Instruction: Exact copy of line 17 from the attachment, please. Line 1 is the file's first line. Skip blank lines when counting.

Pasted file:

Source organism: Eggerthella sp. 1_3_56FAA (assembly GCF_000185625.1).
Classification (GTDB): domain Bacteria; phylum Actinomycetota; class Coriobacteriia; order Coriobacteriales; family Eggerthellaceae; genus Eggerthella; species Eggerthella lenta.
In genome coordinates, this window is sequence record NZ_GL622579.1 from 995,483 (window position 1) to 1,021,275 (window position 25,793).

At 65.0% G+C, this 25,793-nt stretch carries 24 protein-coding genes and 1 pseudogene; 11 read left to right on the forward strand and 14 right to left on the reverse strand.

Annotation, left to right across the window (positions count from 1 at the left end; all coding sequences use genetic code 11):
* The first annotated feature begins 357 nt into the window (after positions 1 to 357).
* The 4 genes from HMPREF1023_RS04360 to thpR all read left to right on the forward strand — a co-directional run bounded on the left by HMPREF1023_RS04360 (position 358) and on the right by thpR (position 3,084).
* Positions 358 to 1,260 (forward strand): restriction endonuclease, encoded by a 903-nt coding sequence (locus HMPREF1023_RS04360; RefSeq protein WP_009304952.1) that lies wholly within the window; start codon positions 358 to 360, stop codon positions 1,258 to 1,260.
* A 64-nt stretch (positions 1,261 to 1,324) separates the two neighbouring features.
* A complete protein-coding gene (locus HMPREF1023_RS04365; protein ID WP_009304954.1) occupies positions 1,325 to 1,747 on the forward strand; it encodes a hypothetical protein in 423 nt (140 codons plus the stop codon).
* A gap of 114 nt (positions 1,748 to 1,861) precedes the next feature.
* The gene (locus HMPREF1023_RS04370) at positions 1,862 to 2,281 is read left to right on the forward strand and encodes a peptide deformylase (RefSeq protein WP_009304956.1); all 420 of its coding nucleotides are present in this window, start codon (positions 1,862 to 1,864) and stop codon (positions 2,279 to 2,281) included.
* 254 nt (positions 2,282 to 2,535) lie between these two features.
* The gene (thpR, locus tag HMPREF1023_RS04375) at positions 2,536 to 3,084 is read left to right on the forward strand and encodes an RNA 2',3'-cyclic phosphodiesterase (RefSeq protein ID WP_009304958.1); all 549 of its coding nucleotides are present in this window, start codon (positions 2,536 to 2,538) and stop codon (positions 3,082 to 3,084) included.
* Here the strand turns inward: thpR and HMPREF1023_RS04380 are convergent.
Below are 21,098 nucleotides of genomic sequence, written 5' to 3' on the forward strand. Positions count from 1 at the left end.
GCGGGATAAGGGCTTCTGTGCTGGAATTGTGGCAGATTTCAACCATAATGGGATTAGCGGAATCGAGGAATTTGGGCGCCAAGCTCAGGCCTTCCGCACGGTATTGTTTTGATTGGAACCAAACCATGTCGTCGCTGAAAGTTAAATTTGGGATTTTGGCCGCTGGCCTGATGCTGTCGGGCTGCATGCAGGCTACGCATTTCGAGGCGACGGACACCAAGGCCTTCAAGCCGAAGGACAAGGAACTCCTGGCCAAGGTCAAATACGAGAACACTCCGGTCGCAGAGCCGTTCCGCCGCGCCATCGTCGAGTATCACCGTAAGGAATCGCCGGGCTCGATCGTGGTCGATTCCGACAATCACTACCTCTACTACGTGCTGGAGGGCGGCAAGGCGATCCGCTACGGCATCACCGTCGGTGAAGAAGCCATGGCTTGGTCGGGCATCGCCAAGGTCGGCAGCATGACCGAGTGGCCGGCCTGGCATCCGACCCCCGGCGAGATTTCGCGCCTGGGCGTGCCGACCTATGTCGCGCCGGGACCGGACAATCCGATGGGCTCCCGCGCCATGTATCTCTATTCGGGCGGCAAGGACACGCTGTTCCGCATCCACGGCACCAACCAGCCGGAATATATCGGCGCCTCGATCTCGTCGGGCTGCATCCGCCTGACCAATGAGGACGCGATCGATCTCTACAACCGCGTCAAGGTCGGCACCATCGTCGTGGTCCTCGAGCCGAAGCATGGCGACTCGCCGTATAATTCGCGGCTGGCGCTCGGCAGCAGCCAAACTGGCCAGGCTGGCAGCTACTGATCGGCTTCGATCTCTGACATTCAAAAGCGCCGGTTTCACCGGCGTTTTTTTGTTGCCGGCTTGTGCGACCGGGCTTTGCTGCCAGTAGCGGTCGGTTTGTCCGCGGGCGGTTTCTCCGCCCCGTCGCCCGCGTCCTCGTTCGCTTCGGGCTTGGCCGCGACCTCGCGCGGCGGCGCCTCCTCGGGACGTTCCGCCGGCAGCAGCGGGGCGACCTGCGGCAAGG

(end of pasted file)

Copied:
GCGGGATAAGGGCTTCTGTGCTGGAATTGTGGCAGATTTCAACCATAATGGGATTAGCGGAATCGAGGAATTTGGGCGCCAAGCTCAGGCCTTCCGCACGGTATTGTTTTGATTGGAACCAAACCATGTCGTCGCTGAAAGTTAAATTTGGGATTTTGGCCGCTGGCCTGATGCTGTCGGGCTGCATGCAGGCTACGCATTTCGAGGCGACGGACACCAAGGCCTTCAAGCCGAAGGACAAGGAACTCCTGGCCAAGGTCAAATACGAGAACACTCCGGTCGCAGAGCCGTTCCGCCGCGCCATCGTCGAGTATCACCGTAAGGAATCGCCGGGCTCGATCGTGGTCGATTCCGACAATCACTACCTCTACTACGTGCTGGAGGGCGGCAAGGCGATCCGCTACGGCATCACCGTCGGTGAAGAAGCCATGGCTTGGTCGGGCATCGCCAAGGTCGGCAGCATGACCGAGTGGCCGGCCTGGCATCCGACCCCCGGCGAGATTTCGCGCCTGGGCGTGCCGACCTATGTCGCGCCGGGACCGGACAATCCGATGGGCTCCCGCGCCATGTATCTCTATTCGGGCGGCAAGGACACGCTGTTCCGCATCCACGGCACCAACCAGCCGGAATATATCGGCGCCTCGATCTCGTCGGGCTGCATCCGCCTGACCAATGAGGACGCGATCGATCTCTACAACCGCGTCAAGGTCGGCACCATCGTCGTGGTCCTCGAGCCGAAGCATGGCGACTCGCCGTATAATTCGCGGCTGGCGCTCGGCAGCAGCCAAACTGGCCAGGCTGGCAGCTACTGATCGGCTTCGATCTCTGACATTCAAAAGCGCCGGTTTCACCGGCGTTTTTTTGTTGCCGGCTTGTGCGACCGGGCTTTGCTGCCAGTAGCGGTCGGTTTGTCCGCGGGCGGTTTCTCCGCCCCGTCGCCCGCGTCCTCGTTCGCTTCGGGCTTGGCCGCGACCTCGCGCGGCGGCGCCTCCTCGGGACGTTCCGCCGGCAGCAGCGGGGCGACCTGCGGCAAGG